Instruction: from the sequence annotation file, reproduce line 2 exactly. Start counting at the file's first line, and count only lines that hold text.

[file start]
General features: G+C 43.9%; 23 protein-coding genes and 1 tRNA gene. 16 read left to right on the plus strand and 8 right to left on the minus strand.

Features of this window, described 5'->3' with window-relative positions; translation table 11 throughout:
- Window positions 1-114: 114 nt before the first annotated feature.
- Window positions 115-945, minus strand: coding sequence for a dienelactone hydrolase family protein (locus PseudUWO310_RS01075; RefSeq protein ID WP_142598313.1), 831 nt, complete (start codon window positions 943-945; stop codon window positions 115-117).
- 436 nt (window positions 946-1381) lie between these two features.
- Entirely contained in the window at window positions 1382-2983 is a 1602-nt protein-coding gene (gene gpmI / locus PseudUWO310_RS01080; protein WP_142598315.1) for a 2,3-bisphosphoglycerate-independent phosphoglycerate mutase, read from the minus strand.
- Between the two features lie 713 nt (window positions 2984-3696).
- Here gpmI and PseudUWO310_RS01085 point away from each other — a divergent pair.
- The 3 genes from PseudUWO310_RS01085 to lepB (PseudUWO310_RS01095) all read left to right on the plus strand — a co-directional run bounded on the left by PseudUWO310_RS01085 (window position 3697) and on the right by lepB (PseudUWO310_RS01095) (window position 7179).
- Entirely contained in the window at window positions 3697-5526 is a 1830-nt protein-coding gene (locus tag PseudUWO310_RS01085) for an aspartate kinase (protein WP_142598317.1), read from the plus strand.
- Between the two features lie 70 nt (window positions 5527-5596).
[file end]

Features of this window, described 5'->3' with window-relative positions; translation table 11 throughout: